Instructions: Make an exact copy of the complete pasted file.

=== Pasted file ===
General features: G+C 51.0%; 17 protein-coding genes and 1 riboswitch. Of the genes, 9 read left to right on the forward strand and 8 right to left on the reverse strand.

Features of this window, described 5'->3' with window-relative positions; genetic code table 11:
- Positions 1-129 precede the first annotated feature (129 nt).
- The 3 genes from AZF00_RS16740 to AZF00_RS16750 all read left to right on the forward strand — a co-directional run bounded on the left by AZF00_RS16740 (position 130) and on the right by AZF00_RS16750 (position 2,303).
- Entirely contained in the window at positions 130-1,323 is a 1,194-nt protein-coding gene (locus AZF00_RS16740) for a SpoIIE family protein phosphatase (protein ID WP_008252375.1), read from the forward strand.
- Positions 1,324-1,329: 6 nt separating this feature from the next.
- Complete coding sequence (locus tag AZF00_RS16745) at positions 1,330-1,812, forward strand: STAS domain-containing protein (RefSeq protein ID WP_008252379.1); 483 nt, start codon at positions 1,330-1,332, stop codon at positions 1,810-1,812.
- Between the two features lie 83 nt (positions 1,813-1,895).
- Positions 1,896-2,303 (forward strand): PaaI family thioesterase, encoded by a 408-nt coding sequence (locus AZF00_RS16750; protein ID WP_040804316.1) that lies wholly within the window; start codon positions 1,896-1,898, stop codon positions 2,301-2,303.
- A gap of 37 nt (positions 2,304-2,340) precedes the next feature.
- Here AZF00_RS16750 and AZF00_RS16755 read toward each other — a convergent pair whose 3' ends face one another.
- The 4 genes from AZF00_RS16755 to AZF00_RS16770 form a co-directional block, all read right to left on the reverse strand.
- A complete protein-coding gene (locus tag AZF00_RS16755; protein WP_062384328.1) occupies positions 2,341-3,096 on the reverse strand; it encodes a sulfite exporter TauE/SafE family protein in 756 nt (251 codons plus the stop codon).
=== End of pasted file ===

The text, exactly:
General features: G+C 51.0%; 17 protein-coding genes and 1 riboswitch. Of the genes, 9 read left to right on the forward strand and 8 right to left on the reverse strand.

Features of this window, described 5'->3' with window-relative positions; genetic code table 11:
- Positions 1-129 precede the first annotated feature (129 nt).
- The 3 genes from AZF00_RS16740 to AZF00_RS16750 all read left to right on the forward strand — a co-directional run bounded on the left by AZF00_RS16740 (position 130) and on the right by AZF00_RS16750 (position 2,303).
- Entirely contained in the window at positions 130-1,323 is a 1,194-nt protein-coding gene (locus AZF00_RS16740) for a SpoIIE family protein phosphatase (protein ID WP_008252375.1), read from the forward strand.
- Positions 1,324-1,329: 6 nt separating this feature from the next.
- Complete coding sequence (locus tag AZF00_RS16745) at positions 1,330-1,812, forward strand: STAS domain-containing protein (RefSeq protein ID WP_008252379.1); 483 nt, start codon at positions 1,330-1,332, stop codon at positions 1,810-1,812.
- Between the two features lie 83 nt (positions 1,813-1,895).
- Positions 1,896-2,303 (forward strand): PaaI family thioesterase, encoded by a 408-nt coding sequence (locus AZF00_RS16750; protein ID WP_040804316.1) that lies wholly within the window; start codon positions 1,896-1,898, stop codon positions 2,301-2,303.
- A gap of 37 nt (positions 2,304-2,340) precedes the next feature.
- Here AZF00_RS16750 and AZF00_RS16755 read toward each other — a convergent pair whose 3' ends face one another.
- The 4 genes from AZF00_RS16755 to AZF00_RS16770 form a co-directional block, all read right to left on the reverse strand.
- A complete protein-coding gene (locus tag AZF00_RS16755; protein WP_062384328.1) occupies positions 2,341-3,096 on the reverse strand; it encodes a sulfite exporter TauE/SafE family protein in 756 nt (251 codons plus the stop codon).